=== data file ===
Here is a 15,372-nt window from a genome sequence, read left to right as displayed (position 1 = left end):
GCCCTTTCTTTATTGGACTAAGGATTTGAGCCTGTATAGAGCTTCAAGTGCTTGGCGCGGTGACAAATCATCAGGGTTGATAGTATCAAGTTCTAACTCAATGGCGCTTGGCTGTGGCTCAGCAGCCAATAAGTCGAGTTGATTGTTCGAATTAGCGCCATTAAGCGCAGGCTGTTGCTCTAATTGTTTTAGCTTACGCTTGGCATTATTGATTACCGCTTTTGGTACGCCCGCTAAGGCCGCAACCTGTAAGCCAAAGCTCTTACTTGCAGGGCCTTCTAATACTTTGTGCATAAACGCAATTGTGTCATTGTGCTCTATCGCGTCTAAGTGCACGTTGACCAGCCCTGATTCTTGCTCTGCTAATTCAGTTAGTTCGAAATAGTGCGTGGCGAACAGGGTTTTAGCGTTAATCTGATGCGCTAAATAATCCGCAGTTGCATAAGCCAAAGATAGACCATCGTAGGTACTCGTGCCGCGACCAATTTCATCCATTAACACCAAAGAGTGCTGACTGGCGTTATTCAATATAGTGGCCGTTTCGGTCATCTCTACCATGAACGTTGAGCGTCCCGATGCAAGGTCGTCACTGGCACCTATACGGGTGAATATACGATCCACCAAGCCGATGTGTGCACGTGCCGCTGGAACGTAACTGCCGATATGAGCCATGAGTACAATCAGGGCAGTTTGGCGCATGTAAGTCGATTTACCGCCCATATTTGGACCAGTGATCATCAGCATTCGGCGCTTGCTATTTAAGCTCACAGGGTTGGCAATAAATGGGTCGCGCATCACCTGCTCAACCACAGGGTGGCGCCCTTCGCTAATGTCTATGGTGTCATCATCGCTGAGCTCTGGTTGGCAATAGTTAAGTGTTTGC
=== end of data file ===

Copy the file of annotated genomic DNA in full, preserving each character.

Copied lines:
Here is a 15,372-nt window from a genome sequence, read left to right as displayed (position 1 = left end):
GCCCTTTCTTTATTGGACTAAGGATTTGAGCCTGTATAGAGCTTCAAGTGCTTGGCGCGGTGACAAATCATCAGGGTTGATAGTATCAAGTTCTAACTCAATGGCGCTTGGCTGTGGCTCAGCAGCCAATAAGTCGAGTTGATTGTTCGAATTAGCGCCATTAAGCGCAGGCTGTTGCTCTAATTGTTTTAGCTTACGCTTGGCATTATTGATTACCGCTTTTGGTACGCCCGCTAAGGCCGCAACCTGTAAGCCAAAGCTCTTACTTGCAGGGCCTTCTAATACTTTGTGCATAAACGCAATTGTGTCATTGTGCTCTATCGCGTCTAAGTGCACGTTGACCAGCCCTGATTCTTGCTCTGCTAATTCAGTTAGTTCGAAATAGTGCGTGGCGAACAGGGTTTTAGCGTTAATCTGATGCGCTAAATAATCCGCAGTTGCATAAGCCAAAGATAGACCATCGTAGGTACTCGTGCCGCGACCAATTTCATCCATTAACACCAAAGAGTGCTGACTGGCGTTATTCAATATAGTGGCCGTTTCGGTCATCTCTACCATGAACGTTGAGCGTCCCGATGCAAGGTCGTCACTGGCACCTATACGGGTGAATATACGATCCACCAAGCCGATGTGTGCACGTGCCGCTGGAACGTAACTGCCGATATGAGCCATGAGTACAATCAGGGCAGTTTGGCGCATGTAAGTCGATTTACCGCCCATATTTGGACCAGTGATCATCAGCATTCGGCGCTTGCTATTTAAGCTCACAGGGTTGGCAATAAATGGGTCGCGCATCACCTGCTCAACCACAGGGTGGCGCCCTTCGCTAATGTCTATGGTGTCATCATCGCTGAGCTCTGGTTGGCAATAGTTAAGTGTTTGC